3/ The tuggerah District (yellow) takes in the Tuggerah to Wyong Growth Corridor and the health precinct surrounding the redevelopment of Wyong Hospital but also establishes a new strategic centre and regionally significant growth area known as Karagi (Aboriginal name for the channel) that integrates future development around The Entrance, Long Jetty, Bateau Bay and Killarney Vale.
4/ The Watagan District (Green) includes Jilliby, Yarramalong, Kulnura, Dooralong, Central Mangrove, Mangrove Mountain, Peats Ridge and Calga. To me, this is confusing as the Watagan Mountains is a particular area north of those areas.
Within all the four districts, there are pages and pages of planning priorities and “place strategy outcomes” relating to the different areas. I urge local community groups to become acquainted with those priorities and outcomes if you want to keep abreast of current thinking for your area.
Why? Because this is the blueprint. And we have no councillors.
We have one administrator instead of 15 councillors. He needs to know you’re interested in all this.
The CCRP has nine objectives with a lot of details for each objective which I haven’t included here.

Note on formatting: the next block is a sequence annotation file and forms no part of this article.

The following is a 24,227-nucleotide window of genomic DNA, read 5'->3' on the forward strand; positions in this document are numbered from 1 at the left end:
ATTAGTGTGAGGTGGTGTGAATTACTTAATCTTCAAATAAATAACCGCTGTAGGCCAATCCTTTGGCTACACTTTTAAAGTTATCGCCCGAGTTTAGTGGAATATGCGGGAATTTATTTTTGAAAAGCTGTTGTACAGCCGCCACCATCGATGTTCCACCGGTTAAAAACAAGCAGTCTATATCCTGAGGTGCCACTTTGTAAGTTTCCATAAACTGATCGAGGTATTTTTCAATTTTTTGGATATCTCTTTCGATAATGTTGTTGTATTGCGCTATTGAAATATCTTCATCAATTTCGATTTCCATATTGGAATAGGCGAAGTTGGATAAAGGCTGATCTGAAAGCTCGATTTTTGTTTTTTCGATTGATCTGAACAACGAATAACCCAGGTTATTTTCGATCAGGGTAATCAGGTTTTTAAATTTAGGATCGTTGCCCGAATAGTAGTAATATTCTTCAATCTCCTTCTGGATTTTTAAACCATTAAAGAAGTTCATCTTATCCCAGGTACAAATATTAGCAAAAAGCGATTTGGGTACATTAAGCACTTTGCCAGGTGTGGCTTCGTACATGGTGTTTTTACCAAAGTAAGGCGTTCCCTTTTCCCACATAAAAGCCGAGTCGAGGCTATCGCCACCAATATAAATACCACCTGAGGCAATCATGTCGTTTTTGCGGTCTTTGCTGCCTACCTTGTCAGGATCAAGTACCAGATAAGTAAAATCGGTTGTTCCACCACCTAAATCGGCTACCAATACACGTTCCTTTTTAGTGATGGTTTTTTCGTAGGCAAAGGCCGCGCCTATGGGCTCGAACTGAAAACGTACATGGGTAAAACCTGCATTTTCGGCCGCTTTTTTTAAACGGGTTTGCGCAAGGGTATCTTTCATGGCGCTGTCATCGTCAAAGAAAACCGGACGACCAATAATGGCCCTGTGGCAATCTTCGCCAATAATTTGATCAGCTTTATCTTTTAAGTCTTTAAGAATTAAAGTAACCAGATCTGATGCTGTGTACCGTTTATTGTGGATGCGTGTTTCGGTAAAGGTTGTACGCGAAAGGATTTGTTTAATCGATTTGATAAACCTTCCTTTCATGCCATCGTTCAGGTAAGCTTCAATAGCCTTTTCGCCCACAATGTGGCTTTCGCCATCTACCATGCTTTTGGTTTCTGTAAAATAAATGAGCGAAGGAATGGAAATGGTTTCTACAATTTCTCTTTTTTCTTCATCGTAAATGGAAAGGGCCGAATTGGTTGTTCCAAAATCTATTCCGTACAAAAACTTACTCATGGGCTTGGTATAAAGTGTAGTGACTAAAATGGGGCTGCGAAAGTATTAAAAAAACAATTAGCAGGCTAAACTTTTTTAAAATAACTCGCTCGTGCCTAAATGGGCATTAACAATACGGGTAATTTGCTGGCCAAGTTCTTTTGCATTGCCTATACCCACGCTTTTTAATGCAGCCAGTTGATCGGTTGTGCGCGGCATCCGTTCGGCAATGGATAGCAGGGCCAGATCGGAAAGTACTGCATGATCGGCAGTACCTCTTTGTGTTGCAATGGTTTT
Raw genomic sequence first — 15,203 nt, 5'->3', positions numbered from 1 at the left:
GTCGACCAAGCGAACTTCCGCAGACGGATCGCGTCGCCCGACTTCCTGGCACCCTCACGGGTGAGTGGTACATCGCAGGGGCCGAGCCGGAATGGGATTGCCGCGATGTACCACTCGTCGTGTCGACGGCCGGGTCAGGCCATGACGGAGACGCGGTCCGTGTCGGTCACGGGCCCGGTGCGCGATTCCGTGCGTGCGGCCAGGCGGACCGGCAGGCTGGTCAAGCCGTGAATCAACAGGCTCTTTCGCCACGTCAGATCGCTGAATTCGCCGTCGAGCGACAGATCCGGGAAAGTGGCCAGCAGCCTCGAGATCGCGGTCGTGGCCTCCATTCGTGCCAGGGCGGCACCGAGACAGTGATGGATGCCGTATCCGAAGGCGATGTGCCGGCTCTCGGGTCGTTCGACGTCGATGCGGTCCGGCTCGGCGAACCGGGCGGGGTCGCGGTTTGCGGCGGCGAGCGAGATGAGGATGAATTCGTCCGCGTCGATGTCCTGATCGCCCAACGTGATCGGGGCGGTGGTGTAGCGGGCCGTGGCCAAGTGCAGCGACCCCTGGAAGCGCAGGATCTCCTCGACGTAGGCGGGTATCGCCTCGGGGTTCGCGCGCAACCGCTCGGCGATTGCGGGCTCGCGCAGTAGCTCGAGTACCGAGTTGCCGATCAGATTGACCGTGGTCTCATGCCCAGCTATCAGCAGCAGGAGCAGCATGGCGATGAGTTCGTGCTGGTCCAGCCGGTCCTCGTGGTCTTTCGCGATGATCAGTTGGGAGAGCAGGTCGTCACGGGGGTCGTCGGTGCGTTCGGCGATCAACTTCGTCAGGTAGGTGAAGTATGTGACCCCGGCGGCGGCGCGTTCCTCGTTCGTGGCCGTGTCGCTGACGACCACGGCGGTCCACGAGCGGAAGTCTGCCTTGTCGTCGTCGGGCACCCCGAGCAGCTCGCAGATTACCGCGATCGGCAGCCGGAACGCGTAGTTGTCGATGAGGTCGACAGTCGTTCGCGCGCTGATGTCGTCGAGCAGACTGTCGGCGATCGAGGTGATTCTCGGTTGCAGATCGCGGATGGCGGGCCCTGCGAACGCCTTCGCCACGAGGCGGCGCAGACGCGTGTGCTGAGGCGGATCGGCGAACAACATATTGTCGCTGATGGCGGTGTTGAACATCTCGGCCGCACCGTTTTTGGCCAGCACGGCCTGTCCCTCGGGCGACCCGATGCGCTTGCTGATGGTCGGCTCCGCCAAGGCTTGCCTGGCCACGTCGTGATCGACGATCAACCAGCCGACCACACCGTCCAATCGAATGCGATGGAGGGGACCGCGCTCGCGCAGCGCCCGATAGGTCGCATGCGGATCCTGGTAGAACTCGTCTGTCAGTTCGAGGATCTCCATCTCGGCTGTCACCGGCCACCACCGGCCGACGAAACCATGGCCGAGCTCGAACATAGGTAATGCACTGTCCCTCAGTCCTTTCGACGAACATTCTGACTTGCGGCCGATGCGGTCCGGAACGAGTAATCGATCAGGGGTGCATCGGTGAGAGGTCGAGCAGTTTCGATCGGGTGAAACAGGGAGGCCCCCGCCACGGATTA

A prosperous Central Coast with more jobs close to home
Support the right of aboriginal residents to economic self-determination
Create 15 minute neighbourhoods to support mixed, multi modal, inclusive and vibrant communities
An interconnected Central Coast without car dependent communities
Plan for nimble neighbourhoods, diverse housing and sequenced development
Conserve heritage, landscapes, environmentally sensitive areas, waterways and drinking water catchments
Reach net zero and increase resilience and sustainable infrastructure
Plan for businesses and services at the heart of healthy, prosperous and innovative communities
Sustain and balance productive rule landscapes
Each objective has a number of performance outcomes and strategies to get there.
Again, in my opinion, it is worth local communities reading this document to understand the focus for these objectives and what that means for their areas.
The CCRP 2041 replaces and repeals the:
- Central Coast Regional Strategy 2006-31
- North Wyong Shire Structure Plan, 2012
- Central Coast Regional Plan 2036
And last but not least, the document has this disclaimer:
“The information contained in this publication is based on knowledge and understanding at the time of writing (October 2022) and may not be accurate, current or complete. The state of New South Wales (including the NSW Department of Planning and Environment), the author and the publisher take no responsibility, and will accept no liability, for the accuracy, currency, reliability or correctness of any information included in the document (including material provided by third parties). Readers should make their own inquiries and rely on their own advice when making decisions related to material contained in this publication.”
See the document here: https://www.planning.nsw.gov.au/centralcoast2041